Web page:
http://www.wikihow.com/Grow-a-Tomato-Plant

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There are certain pursuits which, if not wholly poetic and true, do at least suggest a nobler and finer relation to nature than we know. The keeping of bees, for instance. ~ Henry David Thoreau

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Re: Help with starting seeds indoors

Post  Coelli on 2/21/2013, 12:32 pm

Kate, I don't know what happened with your peppers and tomatoes but I can tell you that I have mine (started late December) under a 4', 4-T8 fixture with daylight bulbs, water with worm tea, and fertilize with fish emulsion and some of my tomatoes are flowering and one has already set fruit. I started them off in little newspaper pots, then moved them to Solo cups with potting soil halfway up when they were a couple of inches tall. When they got high enough above the rims of the cups I filled the cups to the top. This has given them very thick stems as well.

I have the light on a 16-hour timer and use a moisture meter to verify when they need to be watered.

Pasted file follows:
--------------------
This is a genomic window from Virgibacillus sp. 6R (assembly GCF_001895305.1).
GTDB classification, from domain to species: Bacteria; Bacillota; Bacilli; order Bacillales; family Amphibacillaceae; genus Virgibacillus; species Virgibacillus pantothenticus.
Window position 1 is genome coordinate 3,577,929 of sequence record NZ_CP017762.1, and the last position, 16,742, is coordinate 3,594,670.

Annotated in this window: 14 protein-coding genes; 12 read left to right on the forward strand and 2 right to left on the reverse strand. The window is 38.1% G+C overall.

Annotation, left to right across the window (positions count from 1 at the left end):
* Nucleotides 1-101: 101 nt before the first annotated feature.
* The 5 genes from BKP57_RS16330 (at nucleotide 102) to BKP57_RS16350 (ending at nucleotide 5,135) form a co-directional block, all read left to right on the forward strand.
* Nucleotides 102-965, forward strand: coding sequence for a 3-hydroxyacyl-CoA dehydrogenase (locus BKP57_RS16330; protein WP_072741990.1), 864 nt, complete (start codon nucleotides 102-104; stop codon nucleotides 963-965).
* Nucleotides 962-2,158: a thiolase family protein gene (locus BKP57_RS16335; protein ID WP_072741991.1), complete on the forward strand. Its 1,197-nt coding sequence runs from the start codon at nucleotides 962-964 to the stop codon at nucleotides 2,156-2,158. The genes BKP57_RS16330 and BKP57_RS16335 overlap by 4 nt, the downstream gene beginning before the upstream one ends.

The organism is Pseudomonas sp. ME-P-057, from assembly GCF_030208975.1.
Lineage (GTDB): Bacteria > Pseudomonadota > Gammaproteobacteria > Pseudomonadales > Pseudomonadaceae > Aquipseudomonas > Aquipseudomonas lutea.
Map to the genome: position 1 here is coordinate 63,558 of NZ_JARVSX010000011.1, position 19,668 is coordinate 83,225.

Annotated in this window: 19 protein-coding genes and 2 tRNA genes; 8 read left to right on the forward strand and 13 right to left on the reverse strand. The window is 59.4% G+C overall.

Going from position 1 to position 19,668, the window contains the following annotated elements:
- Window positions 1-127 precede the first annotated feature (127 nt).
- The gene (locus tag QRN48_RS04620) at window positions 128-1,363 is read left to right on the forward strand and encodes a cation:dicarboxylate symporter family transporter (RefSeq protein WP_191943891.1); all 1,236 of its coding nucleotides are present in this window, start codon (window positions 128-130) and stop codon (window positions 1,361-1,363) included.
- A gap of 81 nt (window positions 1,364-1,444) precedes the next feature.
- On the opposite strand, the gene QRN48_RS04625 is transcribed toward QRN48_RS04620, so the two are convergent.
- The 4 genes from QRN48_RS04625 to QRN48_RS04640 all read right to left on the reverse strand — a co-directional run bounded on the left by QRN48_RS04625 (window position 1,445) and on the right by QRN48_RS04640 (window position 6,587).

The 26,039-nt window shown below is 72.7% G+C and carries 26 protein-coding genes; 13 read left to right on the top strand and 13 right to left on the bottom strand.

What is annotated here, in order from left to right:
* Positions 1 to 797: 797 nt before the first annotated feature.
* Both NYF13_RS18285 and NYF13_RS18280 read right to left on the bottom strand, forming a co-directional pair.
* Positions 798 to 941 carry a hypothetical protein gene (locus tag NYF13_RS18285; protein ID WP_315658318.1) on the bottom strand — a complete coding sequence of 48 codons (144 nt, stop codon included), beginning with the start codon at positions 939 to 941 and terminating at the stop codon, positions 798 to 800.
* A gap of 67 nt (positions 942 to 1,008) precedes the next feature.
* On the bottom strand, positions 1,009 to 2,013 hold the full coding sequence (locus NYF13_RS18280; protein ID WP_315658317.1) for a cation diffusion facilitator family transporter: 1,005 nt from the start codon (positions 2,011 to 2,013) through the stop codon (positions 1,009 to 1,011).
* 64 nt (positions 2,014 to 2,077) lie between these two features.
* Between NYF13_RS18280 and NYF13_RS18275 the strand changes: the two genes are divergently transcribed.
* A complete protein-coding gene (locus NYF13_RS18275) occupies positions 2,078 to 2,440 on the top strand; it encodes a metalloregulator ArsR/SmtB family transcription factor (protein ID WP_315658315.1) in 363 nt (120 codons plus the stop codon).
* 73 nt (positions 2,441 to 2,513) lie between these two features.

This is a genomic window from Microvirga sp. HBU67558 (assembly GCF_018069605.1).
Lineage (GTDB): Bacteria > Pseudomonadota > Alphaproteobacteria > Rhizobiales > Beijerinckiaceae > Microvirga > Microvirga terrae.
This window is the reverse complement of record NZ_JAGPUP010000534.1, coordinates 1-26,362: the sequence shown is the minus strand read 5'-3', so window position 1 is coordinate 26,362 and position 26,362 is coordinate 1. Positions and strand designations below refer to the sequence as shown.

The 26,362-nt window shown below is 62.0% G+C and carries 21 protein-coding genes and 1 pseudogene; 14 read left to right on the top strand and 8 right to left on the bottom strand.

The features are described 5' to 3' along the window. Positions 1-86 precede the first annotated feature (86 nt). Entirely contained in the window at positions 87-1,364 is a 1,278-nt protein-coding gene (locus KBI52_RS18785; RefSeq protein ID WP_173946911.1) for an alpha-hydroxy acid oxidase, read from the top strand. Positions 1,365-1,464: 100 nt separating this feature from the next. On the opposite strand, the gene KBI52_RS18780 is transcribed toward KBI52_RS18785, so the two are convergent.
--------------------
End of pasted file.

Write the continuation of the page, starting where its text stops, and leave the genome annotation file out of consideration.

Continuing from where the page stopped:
My hot peppers did not do nearly as well but I think that was user error on my part Very Happy A couple of them are thriving but the rest are struggling and I may start over (there's still time!). The bell peppers that were started on 1/24 seem to be doing much better.

Good luck, hope someone has some good advice for you Smile

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Re: Help with starting seeds indoors

Post  quiltbea on 2/21/2013, 12:51 pm

I agree with some others here. Its an indoor temp problem. Being in the north, many of us keep our homes turned down to the low 60s. The warm-weather crops like it warmer, especially eggplants. I keep mine in the furnace room because it stays a little warmer than my house. Mine get pretty strong, but not large enuf to produce fruit (which I don't want before transplanting out anyway). Once they get outdoors in the heat, it should make a remarkable difference, even with smaller plants. They can easily catch up with your store-bought plants if put out when its warm enough. Remember, those store-boughts have had ideal growing conditons in greenhouses and even been pumped with fertilizers so are apt to be larger.

Some folks feed their babies a liquid fertilizer or compost tea at half strength shortly after putting them in 4" or larger pots. It will give them a boost for faster growth.